wet nurse


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wet nurse

n.
1. A woman who suckles another woman's child.
2. One who treats another with excessive care or solicitude.

wet nurse

n
a woman hired to suckle the child of another
vb (tr)
1. to act as a wet nurse to (a child)
2. informal to attend with great devotion

wet′ nurse`


n.
a woman hired to suckle another's infant.
[1610–20]

wet′-nurse`



v.t. -nursed, -nurs•ing.
1. to act as a wet nurse to (an infant).
2. to give excessive care or attention to.
[1775–85]
ThesaurusAntonymsRelated WordsSynonymsLegend:
Noun1.wet nurse - a woman hired to suckle a child of someone elsewet nurse - a woman hired to suckle a child of someone else
nanny, nursemaid, nurse - a woman who is the custodian of children
Translations
meyneket
dajka
doică

wet nurse

nbalia

wet nurse

n nodriza
References in classic literature ?
The wet nurse supported the coverlet with her while the priest with a goose feather anointed the boy's little red and wrinkled soles and palms.
Beginning in 1909, Chicago's Children's Memorial Hospital found women willing to wet nurse hospitalized infants through the local Salvation Army Headquarters.
I've seen a drawing in an 18th Century surgical text book showing a wet nurse feeding an infant from a nipple on her upper thigh
If a mother was incapable of suckling her own infant a wet nurse was the only solution.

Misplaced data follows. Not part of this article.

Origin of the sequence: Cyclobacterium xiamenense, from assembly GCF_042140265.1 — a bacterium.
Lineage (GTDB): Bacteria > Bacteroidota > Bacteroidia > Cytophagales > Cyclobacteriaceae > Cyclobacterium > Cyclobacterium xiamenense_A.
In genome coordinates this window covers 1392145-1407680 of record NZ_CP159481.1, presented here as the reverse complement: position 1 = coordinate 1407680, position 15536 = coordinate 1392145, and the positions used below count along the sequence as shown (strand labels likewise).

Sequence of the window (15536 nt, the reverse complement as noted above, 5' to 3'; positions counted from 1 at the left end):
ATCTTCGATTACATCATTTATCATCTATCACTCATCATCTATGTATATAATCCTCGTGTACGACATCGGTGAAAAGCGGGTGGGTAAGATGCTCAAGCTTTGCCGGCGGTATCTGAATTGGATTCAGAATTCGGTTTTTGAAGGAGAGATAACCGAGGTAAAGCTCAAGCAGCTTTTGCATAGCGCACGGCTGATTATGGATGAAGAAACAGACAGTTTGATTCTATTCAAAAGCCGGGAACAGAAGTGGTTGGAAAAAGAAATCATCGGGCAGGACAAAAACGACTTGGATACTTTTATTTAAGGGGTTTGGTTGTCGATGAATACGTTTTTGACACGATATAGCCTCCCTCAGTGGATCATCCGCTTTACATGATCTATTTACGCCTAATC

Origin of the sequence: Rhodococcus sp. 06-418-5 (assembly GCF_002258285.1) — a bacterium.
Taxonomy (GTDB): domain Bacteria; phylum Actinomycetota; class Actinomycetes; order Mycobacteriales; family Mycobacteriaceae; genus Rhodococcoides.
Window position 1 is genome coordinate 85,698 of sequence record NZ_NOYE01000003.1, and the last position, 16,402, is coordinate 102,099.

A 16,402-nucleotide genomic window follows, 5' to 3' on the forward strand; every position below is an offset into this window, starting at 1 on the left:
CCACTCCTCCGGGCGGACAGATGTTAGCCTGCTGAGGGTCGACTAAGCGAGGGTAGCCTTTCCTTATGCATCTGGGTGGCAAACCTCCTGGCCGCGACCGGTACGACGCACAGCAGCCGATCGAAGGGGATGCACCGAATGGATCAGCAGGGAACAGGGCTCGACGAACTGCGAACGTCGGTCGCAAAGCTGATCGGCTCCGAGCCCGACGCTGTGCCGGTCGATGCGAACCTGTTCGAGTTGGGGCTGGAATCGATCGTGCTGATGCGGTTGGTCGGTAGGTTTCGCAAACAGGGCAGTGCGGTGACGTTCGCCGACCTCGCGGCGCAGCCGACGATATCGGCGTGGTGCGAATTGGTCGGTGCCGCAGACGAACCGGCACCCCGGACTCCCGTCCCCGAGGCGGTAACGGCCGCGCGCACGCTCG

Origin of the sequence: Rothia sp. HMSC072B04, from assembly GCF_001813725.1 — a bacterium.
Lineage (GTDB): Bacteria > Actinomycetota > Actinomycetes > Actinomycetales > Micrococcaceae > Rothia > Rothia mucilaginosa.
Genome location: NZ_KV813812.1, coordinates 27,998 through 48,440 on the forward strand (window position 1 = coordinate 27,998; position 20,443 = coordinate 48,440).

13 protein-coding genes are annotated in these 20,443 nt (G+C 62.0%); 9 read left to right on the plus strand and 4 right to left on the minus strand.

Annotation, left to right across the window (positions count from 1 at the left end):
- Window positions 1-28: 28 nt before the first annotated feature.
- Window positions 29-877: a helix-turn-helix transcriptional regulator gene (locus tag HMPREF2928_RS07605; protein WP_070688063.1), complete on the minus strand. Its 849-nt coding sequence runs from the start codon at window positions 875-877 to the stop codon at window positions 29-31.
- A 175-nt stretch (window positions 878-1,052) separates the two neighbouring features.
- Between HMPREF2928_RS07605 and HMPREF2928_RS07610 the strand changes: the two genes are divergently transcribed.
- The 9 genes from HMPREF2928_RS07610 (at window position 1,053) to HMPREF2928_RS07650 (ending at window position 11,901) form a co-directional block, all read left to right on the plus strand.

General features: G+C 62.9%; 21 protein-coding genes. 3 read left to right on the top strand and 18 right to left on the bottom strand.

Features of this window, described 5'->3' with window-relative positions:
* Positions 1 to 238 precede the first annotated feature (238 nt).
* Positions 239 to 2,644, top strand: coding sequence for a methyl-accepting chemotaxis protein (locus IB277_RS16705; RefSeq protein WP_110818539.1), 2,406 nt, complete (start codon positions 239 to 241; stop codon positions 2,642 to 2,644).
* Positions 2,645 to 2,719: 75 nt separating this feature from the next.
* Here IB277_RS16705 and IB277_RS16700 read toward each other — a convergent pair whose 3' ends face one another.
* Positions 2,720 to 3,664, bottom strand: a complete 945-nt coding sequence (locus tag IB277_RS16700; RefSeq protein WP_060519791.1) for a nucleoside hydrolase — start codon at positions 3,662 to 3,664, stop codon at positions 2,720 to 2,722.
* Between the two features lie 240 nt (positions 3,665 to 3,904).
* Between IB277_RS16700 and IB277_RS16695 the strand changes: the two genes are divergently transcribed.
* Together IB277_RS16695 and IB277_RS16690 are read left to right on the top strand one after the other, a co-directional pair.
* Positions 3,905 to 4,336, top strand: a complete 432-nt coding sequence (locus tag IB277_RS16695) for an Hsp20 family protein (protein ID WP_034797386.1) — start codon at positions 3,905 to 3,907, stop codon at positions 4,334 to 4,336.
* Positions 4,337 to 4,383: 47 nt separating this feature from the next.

2LONG-SUFFERING wet nurse pines for quiet nights by the fire with shy, sensitive bore who, when he asks if you will "come out" with him, means he wants to take you for a meal.
She sets the transition from breast to bottle in the context of changing ideas about motherhood, the cultural authority of medical science, and widening class divisions between wet nurse and employer.
ANGUS FRASER last night blasted suggestions that he's only here to wet nurse England's young gun quickies.
She notes the existence of systems of short-term "fostering" of legitimate orphans that included stays at the wet nurse or apprenticeships in households in need of labor.
Despite the backlash the World Health Organisation say milk from a healthy wet nurse is the second best alternative to expressed milk from a child's mother when direct breastfeeding is not an option.
Despite the backlash, the World Health Organisation says milk from a healthy wet nurse is the second best alternative to expressed milk from a child's mother when direct breastfeeding is not an option.
We know breast is best and radio stations were flooded with listeners this week congratulating the wet nurse on her brave Facebook post.